Since changing the stickout will also change the chatter frequency, it is sometimes helpful to vary stickout to achieve a more optimal spindle rpm range when cutting.

These are relatively sophisticated considerations that seem very job-specific, so how can we come up with a strategy that helps a shop optimize its overall results?

One answer is to standardize tool stickouts and choose several values for each tool diameter.  Let’s take our 1/4″ endmill.  Perhaps your shop will use 3/4″, 1/2″, and 3/8″ stickouts, or some such.  The point is to document your shop’s standard stickouts and stick to using stickouts at one of the documented numbers.  To set up a job, you’d run a report such as G-Wizard Editor produces that shows minimum stickouts.  Then you’d find the standard stickout for your shop that was closest to but larger than the minimum.  That’s the one you’d use, and hopefully there are holders already setup with endmills in the standard stickouts so you can just grab one if you don’t already have one loaded.

Now let’s say you hit chatter.  Since you’ve standardized stickout, endmill, and tool holder, you can be assured you’re going to get chatter at that spindle rpm on that machine any time you run at that rpm and drive the cutter hard enough to chatter.  So, you adjust the spindle rpm (try both more and less, you’re just trying to get out of the chatter zone and stop the resonance) until the chatter is minimized.  Hopefully, you’ve even got a record you can refer to that tells you what worked in the past.  If you’re using GW Calculator, you can use it’s Cut Knowledge Base to track these things.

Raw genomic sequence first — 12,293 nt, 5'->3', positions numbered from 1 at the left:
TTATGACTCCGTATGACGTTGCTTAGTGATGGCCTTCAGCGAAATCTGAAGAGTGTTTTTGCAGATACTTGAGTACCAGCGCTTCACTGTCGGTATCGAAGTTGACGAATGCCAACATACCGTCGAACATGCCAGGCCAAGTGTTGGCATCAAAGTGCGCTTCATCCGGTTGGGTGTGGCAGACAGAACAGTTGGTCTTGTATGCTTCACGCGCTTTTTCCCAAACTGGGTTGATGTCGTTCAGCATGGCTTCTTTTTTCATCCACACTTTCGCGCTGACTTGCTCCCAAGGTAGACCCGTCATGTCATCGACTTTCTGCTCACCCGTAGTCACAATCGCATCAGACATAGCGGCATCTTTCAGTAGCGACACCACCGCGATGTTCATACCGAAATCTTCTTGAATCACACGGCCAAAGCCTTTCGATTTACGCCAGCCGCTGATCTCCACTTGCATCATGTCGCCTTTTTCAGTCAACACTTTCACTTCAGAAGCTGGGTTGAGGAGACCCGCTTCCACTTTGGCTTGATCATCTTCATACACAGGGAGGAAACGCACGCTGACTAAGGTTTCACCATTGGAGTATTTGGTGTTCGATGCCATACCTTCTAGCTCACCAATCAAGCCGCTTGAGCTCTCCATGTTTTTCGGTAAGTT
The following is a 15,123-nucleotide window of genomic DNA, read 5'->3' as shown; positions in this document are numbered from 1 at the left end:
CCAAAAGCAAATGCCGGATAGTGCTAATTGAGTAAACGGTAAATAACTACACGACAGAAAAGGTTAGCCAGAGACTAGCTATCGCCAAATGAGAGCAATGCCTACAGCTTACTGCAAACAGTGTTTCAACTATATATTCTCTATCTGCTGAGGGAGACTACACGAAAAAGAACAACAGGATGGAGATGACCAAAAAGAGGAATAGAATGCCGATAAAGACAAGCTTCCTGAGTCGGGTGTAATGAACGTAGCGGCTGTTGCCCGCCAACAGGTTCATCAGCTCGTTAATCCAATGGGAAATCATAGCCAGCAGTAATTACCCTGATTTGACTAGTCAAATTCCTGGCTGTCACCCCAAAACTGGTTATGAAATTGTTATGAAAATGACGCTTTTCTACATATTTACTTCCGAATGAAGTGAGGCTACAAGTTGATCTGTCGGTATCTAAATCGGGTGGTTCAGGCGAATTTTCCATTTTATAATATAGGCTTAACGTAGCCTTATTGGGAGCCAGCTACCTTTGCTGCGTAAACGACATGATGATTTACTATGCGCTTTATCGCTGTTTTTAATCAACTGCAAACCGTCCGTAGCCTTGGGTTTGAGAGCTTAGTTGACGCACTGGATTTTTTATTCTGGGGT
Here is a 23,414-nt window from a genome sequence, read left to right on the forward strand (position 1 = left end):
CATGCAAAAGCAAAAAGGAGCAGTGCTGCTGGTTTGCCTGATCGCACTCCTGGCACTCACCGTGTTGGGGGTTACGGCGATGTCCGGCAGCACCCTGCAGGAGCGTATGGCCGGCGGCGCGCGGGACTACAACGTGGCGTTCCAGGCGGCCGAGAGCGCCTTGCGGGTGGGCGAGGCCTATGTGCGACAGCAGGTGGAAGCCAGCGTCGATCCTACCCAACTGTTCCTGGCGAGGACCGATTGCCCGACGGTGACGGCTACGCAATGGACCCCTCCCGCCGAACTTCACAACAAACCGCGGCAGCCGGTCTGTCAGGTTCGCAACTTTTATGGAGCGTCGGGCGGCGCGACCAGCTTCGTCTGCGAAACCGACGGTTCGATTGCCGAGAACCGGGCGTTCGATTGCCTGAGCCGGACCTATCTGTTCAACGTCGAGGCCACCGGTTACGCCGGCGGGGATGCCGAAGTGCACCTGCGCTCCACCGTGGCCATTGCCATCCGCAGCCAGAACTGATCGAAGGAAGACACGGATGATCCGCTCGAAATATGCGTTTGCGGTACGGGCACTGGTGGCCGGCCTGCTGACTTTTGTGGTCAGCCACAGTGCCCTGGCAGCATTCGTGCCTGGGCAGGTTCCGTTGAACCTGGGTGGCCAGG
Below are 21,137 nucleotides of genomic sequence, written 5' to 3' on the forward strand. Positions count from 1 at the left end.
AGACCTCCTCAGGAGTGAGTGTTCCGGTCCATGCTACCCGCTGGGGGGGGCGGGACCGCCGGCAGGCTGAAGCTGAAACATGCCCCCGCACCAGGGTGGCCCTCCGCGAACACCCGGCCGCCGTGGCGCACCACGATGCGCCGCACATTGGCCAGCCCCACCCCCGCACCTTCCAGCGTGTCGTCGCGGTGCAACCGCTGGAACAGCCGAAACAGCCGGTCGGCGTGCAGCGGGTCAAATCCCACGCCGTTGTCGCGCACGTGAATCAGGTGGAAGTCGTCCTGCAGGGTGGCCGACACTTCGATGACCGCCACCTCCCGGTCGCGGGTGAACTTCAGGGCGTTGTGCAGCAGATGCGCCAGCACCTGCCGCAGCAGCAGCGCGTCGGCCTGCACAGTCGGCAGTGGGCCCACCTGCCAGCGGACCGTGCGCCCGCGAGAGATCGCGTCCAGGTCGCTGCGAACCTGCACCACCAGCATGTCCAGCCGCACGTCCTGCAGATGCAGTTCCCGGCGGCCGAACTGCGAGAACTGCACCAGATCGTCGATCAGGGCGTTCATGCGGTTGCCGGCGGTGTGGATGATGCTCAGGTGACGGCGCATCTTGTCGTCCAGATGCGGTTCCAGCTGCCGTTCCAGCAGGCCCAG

With a system like that, you’ll go through a period of experimentation until you’ve mapped out how to minimize chatter for your standard cutter configurations, and then you’ll be able to go forward very quickly from job to job.  There are even tools available to help you standardize stickout lengths, such as Stop-Loc.

2 Comments

  • Are you assuming that the EM is a uniform cylinder for the stiffness calc?
    Any idea of the natural resonant (bending) frequency of the cutter?

    Inquiring minds and all… -Jim M.

    • Jim, you can’t assume a uniform cylinder because different numbers of flutes create a shape that has different degrees of stiffness that have to be accounted for.

      The bending frequency of the cutter will vary for all sorts of reasons, but it isn’t really worth calculating because it is the overall chatter frequency of the combination of machine, tool holder, and tool that matters. So far, nobody has been able to calculate that–there are just too many variables that change even between two identical VMC’s coming off the assembly line.

      However, the behavior is repeatable if you hold a fairly small and manageable number of variables constant. Our chatter article referred to above tells which ones they are.